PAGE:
The first BRC-20 token was created by @domodata the day after the BRC standard was introduced. It was called the Ordi token. Akin to the name “The Ordinals”. Early minters of the token, which was initially deemed worthless, were able to achieve astronomical returns as it eventually reached $4 per unit.
The Ordi token has a maximum supply of 21 million, and up to 1,000 tokens can be minted per transaction. But the sad fact is that all Ordi tokens have already been minted. This then inspired the creation of thousands of other BRC-20 tokens, many of which have no practical use or plan behind them. Most of them are created around popular ordinal NFT collections and memes.
To mint BRC-20 tokens, a Unisat or Ordswap wallet is required. Both wallets have their marketplaces, with Ordswap currently leading in volume. Other popular NFT marketplaces like Magic Eden and Gamma have also enabled ordinals, and even Binance is exploring this innovation.
The user experience of accessing ordinals is quite meagre for now but is expected to become more user-friendly in the near future. However, caution should be exercised before investing in these tokens as their value is largely experimental and lacking in utility.
BRC-20 Vs ERC-20
BRC-20 and ERC-20 are both token standards used for creating and managing tokens on their respective blockchain networks, but there are some key differences between them.
One of the main differences is the blockchain network they are issued on. BRC-20 tokens are issued on the Bitcoin blockchain, which is secured by the proof-of-work (PoW) consensus mechanism. On the other hand, ERC-20 tokens are issued on the Ethereum blockchain, which uses a proof-of-stake (PoS) consensus mechanism.
Another significant difference is the level of smart contract support available for each standard. ERC-20 tokens have smart contract support, which enables them to perform complex functions such as executing conditions and creating decentralized applications (dApps). However, BRC-20 tokens do not have native smart contract support on the Bitcoin blockchain. This means that BRC-20 tokens have fewer features and are limited in their functionality compared to ERC-20 tokens.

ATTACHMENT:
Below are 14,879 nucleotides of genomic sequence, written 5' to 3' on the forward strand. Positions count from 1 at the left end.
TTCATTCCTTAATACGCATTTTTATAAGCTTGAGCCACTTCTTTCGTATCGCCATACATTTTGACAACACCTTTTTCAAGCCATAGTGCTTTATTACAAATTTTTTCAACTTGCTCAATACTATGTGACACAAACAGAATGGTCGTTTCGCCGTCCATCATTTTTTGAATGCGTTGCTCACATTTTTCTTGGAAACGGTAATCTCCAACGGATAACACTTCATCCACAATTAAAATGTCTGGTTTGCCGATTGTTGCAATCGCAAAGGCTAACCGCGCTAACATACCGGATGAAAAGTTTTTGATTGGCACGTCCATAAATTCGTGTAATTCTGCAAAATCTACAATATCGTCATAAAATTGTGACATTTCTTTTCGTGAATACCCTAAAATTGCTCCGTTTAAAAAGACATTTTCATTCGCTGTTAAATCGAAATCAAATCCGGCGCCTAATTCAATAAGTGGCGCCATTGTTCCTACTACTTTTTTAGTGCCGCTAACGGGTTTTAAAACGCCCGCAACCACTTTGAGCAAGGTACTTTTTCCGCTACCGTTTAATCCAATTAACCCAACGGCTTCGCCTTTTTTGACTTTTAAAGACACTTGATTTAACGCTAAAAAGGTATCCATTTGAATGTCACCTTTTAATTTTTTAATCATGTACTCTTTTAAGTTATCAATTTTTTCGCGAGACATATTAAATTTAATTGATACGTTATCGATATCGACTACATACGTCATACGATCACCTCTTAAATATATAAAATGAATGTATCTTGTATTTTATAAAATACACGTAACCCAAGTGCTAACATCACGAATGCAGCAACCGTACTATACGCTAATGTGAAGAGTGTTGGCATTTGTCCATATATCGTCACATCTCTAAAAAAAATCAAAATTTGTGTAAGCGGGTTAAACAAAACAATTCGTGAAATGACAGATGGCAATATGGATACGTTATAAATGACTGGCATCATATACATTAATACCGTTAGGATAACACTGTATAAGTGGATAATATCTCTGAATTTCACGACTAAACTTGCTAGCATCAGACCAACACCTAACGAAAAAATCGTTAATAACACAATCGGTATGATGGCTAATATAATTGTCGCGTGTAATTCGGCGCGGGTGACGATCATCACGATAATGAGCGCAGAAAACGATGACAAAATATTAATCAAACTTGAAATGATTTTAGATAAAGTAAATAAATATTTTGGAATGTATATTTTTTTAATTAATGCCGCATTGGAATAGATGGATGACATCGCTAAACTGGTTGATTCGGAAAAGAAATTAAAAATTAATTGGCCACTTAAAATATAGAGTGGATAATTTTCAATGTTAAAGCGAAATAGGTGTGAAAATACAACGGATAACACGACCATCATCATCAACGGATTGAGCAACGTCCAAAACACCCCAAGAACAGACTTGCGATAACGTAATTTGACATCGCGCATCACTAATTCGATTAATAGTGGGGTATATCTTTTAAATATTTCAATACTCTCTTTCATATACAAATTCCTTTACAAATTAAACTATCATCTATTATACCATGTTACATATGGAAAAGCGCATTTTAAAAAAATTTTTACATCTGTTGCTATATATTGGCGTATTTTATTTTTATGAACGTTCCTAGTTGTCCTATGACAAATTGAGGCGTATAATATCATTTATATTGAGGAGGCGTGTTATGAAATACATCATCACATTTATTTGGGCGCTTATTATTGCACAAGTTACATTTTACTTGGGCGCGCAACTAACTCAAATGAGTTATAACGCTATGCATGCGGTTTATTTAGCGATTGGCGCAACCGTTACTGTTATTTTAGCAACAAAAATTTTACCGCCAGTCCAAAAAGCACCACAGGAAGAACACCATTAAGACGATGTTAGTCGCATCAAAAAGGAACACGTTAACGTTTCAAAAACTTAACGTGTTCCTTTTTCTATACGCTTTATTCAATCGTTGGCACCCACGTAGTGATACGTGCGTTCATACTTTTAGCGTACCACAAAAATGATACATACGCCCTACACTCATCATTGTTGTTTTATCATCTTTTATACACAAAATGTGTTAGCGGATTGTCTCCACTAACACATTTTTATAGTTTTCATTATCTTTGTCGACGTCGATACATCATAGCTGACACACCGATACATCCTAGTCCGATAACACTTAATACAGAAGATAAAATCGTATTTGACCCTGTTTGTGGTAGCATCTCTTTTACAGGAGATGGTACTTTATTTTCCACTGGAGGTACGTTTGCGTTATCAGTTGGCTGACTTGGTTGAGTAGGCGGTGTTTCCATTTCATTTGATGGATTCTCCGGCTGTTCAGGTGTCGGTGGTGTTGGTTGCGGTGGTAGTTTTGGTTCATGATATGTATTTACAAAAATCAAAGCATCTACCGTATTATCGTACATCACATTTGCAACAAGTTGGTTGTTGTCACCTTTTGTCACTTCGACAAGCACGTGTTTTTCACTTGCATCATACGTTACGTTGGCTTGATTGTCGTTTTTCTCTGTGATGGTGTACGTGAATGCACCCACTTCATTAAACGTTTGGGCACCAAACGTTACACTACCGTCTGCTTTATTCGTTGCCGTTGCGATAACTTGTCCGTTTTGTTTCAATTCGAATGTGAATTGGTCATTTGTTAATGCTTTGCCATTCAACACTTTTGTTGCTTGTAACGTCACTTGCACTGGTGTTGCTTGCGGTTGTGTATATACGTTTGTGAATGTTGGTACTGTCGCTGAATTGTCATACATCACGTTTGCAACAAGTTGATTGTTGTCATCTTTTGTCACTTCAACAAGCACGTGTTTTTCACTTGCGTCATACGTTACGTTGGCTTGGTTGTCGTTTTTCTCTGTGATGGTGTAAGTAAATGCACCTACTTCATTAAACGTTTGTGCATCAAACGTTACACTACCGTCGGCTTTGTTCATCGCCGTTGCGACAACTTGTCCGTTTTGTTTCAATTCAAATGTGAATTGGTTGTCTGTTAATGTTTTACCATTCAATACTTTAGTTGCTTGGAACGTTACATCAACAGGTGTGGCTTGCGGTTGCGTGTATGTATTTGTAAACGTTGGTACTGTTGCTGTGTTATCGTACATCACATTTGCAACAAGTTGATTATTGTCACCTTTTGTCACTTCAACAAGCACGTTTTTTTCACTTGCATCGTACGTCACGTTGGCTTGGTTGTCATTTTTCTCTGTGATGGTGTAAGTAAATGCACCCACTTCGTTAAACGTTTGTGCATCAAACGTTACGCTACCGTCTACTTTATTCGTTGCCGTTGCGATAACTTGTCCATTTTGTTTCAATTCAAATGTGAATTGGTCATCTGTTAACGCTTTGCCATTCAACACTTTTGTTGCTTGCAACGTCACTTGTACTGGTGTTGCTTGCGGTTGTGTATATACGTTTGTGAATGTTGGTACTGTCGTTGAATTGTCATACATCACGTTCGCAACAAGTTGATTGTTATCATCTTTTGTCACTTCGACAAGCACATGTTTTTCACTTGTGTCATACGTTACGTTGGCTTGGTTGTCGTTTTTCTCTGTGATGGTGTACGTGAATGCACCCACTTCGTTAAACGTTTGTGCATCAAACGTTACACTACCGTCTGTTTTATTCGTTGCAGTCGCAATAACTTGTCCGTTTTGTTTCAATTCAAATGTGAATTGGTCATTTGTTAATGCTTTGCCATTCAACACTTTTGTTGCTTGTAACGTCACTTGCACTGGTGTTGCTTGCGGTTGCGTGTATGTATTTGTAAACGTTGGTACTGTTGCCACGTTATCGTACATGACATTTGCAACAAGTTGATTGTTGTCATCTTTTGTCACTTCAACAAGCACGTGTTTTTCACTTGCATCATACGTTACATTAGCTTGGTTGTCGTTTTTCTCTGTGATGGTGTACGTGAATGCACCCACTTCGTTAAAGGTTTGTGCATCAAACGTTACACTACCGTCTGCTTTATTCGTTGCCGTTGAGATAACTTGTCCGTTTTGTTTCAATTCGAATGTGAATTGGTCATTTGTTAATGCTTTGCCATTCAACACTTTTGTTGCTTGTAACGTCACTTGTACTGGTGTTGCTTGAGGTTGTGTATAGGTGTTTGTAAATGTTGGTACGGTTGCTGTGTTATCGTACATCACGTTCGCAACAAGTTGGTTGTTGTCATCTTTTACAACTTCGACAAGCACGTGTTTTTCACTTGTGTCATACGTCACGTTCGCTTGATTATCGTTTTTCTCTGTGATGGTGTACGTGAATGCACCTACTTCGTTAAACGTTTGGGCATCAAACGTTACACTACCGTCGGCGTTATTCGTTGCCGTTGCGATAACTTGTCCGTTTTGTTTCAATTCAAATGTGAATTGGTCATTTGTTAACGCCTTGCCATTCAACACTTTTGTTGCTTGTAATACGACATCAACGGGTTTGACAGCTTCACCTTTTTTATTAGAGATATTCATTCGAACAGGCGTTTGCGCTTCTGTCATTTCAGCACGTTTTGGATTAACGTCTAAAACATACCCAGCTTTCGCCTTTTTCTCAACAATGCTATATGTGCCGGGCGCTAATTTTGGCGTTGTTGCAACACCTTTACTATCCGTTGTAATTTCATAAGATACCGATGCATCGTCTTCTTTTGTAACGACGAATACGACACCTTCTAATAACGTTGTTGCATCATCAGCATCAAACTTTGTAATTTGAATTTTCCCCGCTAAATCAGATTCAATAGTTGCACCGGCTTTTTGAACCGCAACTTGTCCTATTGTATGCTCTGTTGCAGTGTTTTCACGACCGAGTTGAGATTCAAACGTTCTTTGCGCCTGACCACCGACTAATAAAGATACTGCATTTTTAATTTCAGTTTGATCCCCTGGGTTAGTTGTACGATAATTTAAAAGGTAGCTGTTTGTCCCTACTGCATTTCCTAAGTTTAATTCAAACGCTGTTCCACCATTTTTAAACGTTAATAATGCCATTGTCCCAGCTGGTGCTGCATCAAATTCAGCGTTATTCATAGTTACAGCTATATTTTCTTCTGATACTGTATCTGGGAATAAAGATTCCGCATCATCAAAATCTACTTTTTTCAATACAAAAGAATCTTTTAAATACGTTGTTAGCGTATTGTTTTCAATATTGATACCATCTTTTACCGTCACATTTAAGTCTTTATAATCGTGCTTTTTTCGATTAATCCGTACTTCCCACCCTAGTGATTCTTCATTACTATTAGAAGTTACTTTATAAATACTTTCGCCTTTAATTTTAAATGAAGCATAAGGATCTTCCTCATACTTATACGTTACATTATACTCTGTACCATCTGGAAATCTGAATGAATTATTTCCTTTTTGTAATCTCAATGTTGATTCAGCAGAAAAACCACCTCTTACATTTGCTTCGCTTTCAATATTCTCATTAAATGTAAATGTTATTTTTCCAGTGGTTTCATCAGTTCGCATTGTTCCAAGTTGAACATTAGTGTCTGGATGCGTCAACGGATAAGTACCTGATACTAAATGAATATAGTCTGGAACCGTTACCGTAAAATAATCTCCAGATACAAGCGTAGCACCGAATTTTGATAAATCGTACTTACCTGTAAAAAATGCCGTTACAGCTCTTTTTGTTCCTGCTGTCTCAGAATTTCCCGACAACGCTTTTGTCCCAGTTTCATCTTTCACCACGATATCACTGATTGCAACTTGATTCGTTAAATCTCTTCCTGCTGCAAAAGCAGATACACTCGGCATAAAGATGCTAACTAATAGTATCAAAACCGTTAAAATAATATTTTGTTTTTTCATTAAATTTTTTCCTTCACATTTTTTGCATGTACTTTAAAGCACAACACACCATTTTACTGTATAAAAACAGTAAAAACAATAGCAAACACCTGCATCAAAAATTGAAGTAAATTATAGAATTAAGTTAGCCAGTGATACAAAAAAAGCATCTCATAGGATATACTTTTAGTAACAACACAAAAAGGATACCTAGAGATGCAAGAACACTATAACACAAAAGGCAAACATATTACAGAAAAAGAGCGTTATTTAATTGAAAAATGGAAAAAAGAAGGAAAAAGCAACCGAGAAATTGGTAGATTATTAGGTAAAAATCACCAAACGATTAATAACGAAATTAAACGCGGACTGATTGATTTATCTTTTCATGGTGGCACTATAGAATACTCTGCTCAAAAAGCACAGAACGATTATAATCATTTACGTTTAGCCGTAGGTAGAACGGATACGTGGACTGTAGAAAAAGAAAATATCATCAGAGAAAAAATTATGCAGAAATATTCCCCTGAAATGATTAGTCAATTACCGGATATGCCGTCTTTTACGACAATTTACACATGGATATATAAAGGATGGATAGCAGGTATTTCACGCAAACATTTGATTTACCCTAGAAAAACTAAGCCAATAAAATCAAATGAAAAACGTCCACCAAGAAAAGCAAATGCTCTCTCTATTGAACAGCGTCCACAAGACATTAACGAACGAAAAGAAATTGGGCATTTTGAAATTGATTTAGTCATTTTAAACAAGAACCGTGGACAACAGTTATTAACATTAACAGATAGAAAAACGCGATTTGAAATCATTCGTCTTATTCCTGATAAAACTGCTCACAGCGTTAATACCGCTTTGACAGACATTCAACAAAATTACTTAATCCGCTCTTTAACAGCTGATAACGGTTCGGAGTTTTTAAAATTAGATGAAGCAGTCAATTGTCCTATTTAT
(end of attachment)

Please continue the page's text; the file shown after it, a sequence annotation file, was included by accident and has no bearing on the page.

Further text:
Due to the lack of smart contract support, BRC-20 tokens are also easier to create and manage compared to ERC-20 tokens. ERC-20 tokens require more technical expertise to create and maintain, as they rely on smart contracts for their functionality.
How to create an ordinal wallet to purchase BRC-20 tokens
1. Get started by downloading and setting up a wallet at ordinalswallet.com.
2. Once you have created your wallet, go to your profile.
3. Select “Receive” from the options available.
4. Copy the wallet address that appears.
5. Head to any taproot-supported exchange such as Binance or Bybit, and initiate a withdrawal of Bitcoin to the address you earlier copied.
To purchase BRC-20 tokens, follow these steps:
1. Navigate to the BRC20 Tab of the wallet, and select the desired token from the list. For instance, let’s say we choose $PEPE as an example.
2. Check the number of tokens available and the price per token. Then, click “Buy Now”.
3. Verify your password to confirm the transaction.
4. Click “Buy Now” again and confirm the purchase.
To view your BRC-20 token, just go to your wallet profile and click on the “BRC20” tab. It’ll be right there.
How to free-mint BRC-20 tokens
1. Navigate to the list of BRC-20 tokens and check the progress bar under the supply for each token. If the progress bar is not at 100%, then it is possible to mint that token.
2. Click on the desired token and check the details, then select “Mint”.
3. Set the required fees and click “Inscribe” to confirm the transaction.
4. Wait for the transaction to be processed and the new tokens to be minted.
How to create your own BRC-20 token
1. Navigate to the “Inscribe” area.
2. Pick “BRC-20” and enter the 4-letter ticker name and the desired amount. Then, click “Submit”.
3. Choose the network fee and hit “Inscribe” to confirm the transaction.”
Yes, it’s that simple.
How to use the Unisat wallet
1. Install the Unisat Wallet extension from the Chrome Web Store by going to https://unisat.io/download and clicking on the “Download from Chrome Store” button.